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The Biggest Fails in Super Bowl History

Chris RolingFeatured ColumnistFebruary 3, 2013

The Biggest Fails in Super Bowl History

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    Super Bowl XLVII between the Baltimore Ravens and San Francisco 49ers was highlighted by one of the biggest fails in Super Bowl history when the lights cut out in the second half for nearly 35 minutes. 

    The blackout in New Orleans is just the most recent reminder that the the NFL's grandest stage is by no means perfect. Throughout the course of 47 Super Bowl contests, there have been some impressive fails that live on in NFL history today. 

    From halftime shows to off-field fails to botched plays themselves, Super Bowl history is riddled with fails that should never be forgotten.

    In the following slideshow we will break down some of the most memorable Super Bowl fails in NFL history and rank them.

    Let's take a look. 

10. Madonna's Horrid Halftime Performance (Super Bowl XLVI)

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    Super Bowl halftime shows are one of the biggest sporting events in the world on their own. When the NFL finds a great performer, it is a memorable event that goes down in the history books.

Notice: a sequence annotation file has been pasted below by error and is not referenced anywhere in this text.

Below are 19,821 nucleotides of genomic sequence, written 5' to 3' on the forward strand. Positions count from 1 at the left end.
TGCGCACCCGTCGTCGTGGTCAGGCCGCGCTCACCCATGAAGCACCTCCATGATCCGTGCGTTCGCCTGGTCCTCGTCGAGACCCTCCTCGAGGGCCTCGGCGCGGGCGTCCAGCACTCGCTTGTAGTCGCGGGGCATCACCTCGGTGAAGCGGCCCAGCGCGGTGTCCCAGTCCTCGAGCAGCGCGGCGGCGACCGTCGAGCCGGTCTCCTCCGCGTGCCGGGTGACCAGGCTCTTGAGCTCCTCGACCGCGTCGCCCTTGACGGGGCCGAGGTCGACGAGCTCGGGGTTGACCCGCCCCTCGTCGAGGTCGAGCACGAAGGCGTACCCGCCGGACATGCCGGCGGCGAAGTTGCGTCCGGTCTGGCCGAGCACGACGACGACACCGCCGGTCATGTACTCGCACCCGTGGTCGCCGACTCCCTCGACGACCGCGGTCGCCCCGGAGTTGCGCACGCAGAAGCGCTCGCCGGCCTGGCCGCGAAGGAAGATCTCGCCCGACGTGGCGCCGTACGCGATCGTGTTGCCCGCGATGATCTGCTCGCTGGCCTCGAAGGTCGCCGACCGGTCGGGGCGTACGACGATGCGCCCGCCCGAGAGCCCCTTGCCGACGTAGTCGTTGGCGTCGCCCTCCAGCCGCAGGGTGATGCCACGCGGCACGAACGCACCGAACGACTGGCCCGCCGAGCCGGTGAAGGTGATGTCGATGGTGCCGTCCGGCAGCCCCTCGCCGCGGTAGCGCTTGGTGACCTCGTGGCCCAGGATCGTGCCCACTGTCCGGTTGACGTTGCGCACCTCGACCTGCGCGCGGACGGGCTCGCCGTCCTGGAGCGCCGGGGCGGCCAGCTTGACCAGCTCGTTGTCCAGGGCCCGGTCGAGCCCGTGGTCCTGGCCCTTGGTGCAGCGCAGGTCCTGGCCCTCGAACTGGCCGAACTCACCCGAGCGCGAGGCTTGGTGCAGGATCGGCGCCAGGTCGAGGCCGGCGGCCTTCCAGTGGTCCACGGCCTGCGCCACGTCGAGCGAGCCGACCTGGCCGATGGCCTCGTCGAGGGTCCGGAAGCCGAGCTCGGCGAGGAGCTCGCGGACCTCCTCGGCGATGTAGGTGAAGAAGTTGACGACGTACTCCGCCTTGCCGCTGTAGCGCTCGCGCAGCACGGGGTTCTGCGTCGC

However, there are times when the NFL simply whiffs on their choice of performers. 

    That would turn out to be the case for the 2012 Super Bowl halftime show when Madonna took the stage. The performance featured her stumbling along the stage and bringing out artists such as the ear-cringing Nicki Minaj. 

    One of Madonna's guests, the artist known as M.I.A., even flipped off the crowd on camera. It was a performance to forget, and one that we will unfortunately never be able to for all the wrong reasons. 

9. Janet Jackson's Wardrobe Malfunction (Super Bowl XXXVIII)

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    Super Bowl XXXVIII between the Carolina Panthers and New England Patriots was a great game, but will always be remembered for some of the biggest fails in NFL history. 

    The first -- and biggest fail -- came during the halftime show with Janet Jackson and Justin Timberlake. 

    During their set, Timberlake ripped a piece of clothing off of Jackson and exposed her bare breast to the nation. CBS attempted to cut to an aerial view, but the damage had been done. 

    The FCC fined CBS $550,000 for indecent exposure as a result, but the Supreme Court later overturned the fine. The event may have been frowned upon nationwide, but it will forever live in our hearts as a hilarious Super Bowl fail. 

8. Thurman Thomas Forgets Where He Left His Helmet (Super Bowl XXVI)

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    The Buffalo Bills were embarrassed by the Washington Redskins in Super Bowl XXVI to a tune of 37-24, but the most embarrassing aspect had to be running back Thurman Thomas.